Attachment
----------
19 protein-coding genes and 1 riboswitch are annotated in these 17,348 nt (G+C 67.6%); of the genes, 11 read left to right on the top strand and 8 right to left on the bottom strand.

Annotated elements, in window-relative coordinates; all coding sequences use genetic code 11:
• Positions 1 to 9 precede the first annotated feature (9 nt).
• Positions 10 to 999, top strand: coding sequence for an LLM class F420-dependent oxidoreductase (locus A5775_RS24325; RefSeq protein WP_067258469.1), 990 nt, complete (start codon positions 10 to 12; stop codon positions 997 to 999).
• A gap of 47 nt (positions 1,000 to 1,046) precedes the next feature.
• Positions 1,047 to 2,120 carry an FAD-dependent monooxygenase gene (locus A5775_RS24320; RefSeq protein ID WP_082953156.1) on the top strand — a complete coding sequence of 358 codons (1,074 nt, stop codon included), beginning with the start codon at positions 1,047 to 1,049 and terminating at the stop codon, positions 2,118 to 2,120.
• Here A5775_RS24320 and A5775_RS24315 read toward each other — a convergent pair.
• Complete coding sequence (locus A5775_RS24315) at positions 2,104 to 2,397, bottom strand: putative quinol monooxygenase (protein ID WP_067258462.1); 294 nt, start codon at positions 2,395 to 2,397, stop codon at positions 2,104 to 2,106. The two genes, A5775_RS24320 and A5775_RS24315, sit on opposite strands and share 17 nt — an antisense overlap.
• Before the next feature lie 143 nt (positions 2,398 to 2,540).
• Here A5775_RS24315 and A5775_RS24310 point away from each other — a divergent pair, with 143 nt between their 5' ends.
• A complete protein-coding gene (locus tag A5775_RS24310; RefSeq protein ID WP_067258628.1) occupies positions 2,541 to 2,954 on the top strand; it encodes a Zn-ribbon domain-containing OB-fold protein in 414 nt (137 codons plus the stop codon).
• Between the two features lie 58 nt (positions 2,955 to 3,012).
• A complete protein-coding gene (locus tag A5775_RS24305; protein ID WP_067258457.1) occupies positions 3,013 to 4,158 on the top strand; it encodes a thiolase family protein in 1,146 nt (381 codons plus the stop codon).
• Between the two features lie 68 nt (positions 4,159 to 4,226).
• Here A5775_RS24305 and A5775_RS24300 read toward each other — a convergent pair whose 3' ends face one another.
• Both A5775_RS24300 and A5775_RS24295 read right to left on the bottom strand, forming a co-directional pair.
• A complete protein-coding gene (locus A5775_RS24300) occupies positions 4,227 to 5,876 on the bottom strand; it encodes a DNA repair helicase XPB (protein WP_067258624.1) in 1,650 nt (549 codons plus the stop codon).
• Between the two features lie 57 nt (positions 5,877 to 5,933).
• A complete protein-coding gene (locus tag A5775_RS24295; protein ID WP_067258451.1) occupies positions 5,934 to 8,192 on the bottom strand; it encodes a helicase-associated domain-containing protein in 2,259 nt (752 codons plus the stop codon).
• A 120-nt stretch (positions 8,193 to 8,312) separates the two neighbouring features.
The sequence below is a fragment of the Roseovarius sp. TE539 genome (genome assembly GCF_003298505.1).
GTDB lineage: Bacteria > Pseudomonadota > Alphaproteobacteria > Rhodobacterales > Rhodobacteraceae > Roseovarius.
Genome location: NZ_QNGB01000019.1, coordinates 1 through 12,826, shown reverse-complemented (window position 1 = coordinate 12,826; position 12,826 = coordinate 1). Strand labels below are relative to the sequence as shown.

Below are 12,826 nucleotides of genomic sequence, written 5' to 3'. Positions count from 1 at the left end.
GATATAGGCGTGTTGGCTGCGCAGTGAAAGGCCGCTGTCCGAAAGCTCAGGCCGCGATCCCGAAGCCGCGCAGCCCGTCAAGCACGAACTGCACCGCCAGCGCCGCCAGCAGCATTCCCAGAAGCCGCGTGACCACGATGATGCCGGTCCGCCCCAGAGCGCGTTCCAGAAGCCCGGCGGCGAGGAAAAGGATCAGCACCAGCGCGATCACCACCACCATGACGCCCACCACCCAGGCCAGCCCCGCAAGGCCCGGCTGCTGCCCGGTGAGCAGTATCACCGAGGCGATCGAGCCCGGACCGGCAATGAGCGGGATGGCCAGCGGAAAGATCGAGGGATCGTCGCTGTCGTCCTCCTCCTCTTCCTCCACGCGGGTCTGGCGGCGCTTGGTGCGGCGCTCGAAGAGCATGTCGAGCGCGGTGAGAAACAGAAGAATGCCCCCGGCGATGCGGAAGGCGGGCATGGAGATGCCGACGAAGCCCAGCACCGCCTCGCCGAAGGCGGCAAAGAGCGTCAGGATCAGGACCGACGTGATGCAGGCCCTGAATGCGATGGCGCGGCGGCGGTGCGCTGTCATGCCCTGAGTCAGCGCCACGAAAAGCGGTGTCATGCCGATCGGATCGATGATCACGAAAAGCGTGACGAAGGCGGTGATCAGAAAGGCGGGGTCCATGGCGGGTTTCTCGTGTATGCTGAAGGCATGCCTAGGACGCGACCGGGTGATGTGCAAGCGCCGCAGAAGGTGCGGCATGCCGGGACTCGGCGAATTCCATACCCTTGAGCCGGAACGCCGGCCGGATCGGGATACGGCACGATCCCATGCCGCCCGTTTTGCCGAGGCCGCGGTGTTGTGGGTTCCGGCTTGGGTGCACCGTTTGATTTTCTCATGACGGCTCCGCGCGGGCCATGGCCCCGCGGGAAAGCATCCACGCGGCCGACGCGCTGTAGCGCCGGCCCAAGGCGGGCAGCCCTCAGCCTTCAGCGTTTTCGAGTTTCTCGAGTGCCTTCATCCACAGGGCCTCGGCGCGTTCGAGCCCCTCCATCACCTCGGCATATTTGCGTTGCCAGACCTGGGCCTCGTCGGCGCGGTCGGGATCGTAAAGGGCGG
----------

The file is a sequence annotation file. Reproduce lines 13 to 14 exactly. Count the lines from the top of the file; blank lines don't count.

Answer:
• A complete protein-coding gene (locus tag A5775_RS24305; protein ID WP_067258457.1) occupies positions 3,013 to 4,158 on the top strand; it encodes a thiolase family protein in 1,146 nt (381 codons plus the stop codon).
• Between the two features lie 68 nt (positions 4,159 to 4,226).